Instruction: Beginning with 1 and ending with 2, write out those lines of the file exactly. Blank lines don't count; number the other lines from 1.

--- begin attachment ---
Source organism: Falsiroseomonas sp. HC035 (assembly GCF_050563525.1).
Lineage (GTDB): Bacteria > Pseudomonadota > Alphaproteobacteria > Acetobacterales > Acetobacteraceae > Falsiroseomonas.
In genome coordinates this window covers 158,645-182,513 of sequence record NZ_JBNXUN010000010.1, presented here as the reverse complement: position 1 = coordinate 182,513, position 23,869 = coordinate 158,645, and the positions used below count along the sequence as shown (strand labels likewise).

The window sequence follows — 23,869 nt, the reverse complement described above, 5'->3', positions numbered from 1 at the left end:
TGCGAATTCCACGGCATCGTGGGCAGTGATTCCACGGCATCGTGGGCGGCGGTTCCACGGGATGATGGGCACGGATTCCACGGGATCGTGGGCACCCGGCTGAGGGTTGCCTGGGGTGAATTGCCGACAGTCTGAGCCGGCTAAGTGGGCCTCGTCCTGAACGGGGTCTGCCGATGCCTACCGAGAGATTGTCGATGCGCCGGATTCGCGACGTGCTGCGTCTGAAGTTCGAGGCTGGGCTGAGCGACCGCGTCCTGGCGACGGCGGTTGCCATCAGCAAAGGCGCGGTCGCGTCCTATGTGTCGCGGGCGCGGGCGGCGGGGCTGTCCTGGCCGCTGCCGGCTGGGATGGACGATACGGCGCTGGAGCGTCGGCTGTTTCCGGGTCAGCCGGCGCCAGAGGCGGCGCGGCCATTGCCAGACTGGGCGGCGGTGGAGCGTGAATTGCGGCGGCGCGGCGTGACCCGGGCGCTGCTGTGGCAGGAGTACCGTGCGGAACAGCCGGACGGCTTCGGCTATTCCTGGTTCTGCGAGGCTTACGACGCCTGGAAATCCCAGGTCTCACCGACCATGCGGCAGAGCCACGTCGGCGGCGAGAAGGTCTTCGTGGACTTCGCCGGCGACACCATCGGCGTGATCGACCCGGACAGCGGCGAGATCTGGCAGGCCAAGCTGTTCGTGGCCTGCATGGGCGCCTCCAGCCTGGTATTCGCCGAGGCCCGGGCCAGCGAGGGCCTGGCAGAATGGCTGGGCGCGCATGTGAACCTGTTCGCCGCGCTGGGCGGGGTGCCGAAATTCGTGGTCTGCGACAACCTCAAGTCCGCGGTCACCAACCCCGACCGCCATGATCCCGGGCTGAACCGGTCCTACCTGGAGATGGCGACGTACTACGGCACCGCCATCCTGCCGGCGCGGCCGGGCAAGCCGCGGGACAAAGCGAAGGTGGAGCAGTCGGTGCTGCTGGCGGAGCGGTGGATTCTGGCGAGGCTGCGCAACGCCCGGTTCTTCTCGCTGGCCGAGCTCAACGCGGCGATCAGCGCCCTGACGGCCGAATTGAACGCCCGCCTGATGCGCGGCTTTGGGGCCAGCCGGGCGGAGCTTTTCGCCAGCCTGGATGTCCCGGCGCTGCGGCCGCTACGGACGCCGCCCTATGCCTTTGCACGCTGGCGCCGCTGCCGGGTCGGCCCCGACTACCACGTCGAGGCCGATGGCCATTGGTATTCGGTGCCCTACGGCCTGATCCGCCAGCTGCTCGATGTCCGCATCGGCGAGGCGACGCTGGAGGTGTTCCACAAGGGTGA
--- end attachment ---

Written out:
Source organism: Falsiroseomonas sp. HC035 (assembly GCF_050563525.1).
Lineage (GTDB): Bacteria > Pseudomonadota > Alphaproteobacteria > Acetobacterales > Acetobacteraceae > Falsiroseomonas.